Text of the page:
Maine: Accessible Attractions in Clambake Country

Close your eyes and imagine you're sitting at a sunlit, outdoor, dock-side table overlooking the Atlantic Ocean as you dive into a plateful of fresh, luscious lobster, steamed clams, melt-in-your-mouth mussels, corn on the cob and tender, new potatoes, drawn butter for dipping, and an ice-cold beverage to wash it all down. It's not heaven—it's Maine, the first place in the United States to welcome the rays of the morning sun. Made famous by master-of-horror author Stephen King and its plump, sweet blueberries, Maine (the only U.S. state whose name has one syllable) is home to the second-most visited national park, world-famous outdoor-recreation retailer L.L. Bean, and a huge helping of wonderful wheelchair accessible attractions!

Commercial Street, Portland

Commercial Street Portland

Built upon old piers in the 1850s, Commercial Street runs on the edge of the city's downtown district, offering beautiful views of the harbor in between historic buildings, fishermans' wharf-style restaurants with superb seafood (don't leave Maine without consuming a lobster roll and clam chowder!), bars, and boutique shops. Salt air and seagulls add to the coastal charm of the area as you make your way down the street. Just across the street is Old Port, a district known for its architecture and cobblestone streets, which were preserved during redevelopment that incorporated accessibility. As part of Portland's downtown district, Old Port is brimming with boutique shops, bars, restaurants, galleries, museums, theaters—more than enough entertainment and nightlife to show you a great time!

Eartha, Yarmouth

Earth

It is "the world's largest globe," according to the Guinness Book of World Records. Eartha is a 3-dimensional scale model of Earth, complete with mountains and land forms in 3D, a 23.5 degree tilt (just like Earth), and it rotates and revolves to mirror Earth's real movements. Measuring just over 41 feet and weighing in at 5, 600 lbs., the globe was designed using computer technology and mapping data that took more than a year to compile. The globe's "skeleton consists of 6,000 pieces of lightweight aluminum tubing, and the "skin" is comprised of more than 792 map sections, printed on special material. You'll find Eartha in a three-story glass atrium at the headquarters of DeLorme, a widely recognized mapping company. This fully accessible attraction is free, and you can check out their other maps to see where in Maine to go next!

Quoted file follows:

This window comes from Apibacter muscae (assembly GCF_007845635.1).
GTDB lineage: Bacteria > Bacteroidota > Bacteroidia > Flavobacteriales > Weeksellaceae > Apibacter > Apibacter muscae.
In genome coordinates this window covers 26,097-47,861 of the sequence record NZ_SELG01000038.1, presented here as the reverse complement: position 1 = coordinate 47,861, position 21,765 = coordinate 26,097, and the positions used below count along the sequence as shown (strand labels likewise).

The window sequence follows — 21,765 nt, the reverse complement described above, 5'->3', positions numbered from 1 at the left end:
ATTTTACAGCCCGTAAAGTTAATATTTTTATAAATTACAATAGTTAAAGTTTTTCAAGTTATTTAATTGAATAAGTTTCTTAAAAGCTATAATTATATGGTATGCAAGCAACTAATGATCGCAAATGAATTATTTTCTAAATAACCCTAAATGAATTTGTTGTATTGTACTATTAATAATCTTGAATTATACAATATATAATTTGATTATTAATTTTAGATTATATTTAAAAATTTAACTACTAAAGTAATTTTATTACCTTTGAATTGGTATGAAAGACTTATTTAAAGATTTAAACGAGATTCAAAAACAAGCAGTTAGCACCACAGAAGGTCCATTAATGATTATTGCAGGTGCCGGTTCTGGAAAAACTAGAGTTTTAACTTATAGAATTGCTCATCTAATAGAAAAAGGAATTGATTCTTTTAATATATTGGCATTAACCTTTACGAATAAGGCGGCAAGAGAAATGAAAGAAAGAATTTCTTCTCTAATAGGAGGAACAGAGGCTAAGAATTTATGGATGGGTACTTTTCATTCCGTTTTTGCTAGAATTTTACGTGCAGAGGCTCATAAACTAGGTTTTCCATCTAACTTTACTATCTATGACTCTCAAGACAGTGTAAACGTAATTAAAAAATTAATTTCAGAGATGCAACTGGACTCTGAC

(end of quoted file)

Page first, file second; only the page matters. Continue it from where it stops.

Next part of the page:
Baxter Brewing Company, Lewiston

Mug of Beer

Something good is always brewing here! If you're a beer aficionado, or your simply curious about how beer goes from grain to the glass, this is a fun stop. The tour and tap room are accessible, and you can even snack on locally baked soft pretzels when you sample their beers. One thing that sets the award-winning Baxter Brewing Company apart is its status as the first craft brewery in New England to can all of its beer for quality and environmental reasons, which follow their founding principles. Housed in an old grain mill, the brewery offers cozy, New England atmophere, along with lagers, pale ales, and stout, with seasonal brews with catchy names like Hayride, Stowaway, Tarnation, Phantom Punch, and Summer Swelter. Stop here for good beer and good cheer!

 

L.L. Bean, Freeport

Backpacker

Millions worldwide have browsed through and bought from this outdoor-recreation equipment-and-clothing giant's catalogue for decades, but few have actually been to L.L. Bean's legendary retail store. Your Maine vacation offers the perfect opportunity for you to navigate aisles and aisles of top-quality apparel and equipment for outdoor recreation. The L.L. Bean stores are part of the bustling Freeport Village Shopping Outlets, and you may be surprised when you arrive to discover two enormous L.L. Bean buildings. Inside one building you'll find clothing, equipment, and several equipment demonstrations, including a cool, fly fishing demonstration in a "lake" with real fish! Right acoss the way is another large Bean building with outdoor and indoor furniture, bedding, bath, and home decor that celebrates the adventurous spirit!

Acadia National Park, Bangor

Acadia National Park

Few of America's national parks have the range of natural features you'll find at Acadia National Park, the first national park established east of the Mississippi River. It's here where mountains, granite hilltops, the sea, woodlands, ponds, lakes, and wildlife capture the full attention of visitors and treat them to a breathtaking display of flora and fauna. Maine's rocky coastline alone will have your heart pounding like the wild sea against the rocks at Thunder Hole, a popular spot in the park. People with disabilities are eligible for a free, lifetime pass to America's national parks, and Acadia has accessible accommodation for parking, campgrounds, nature and visitor centers, and on Island Explorer fare-free shuttle buses. The fall foliage in this park is second to none, and a sunrise in Acadia is early-morning magic.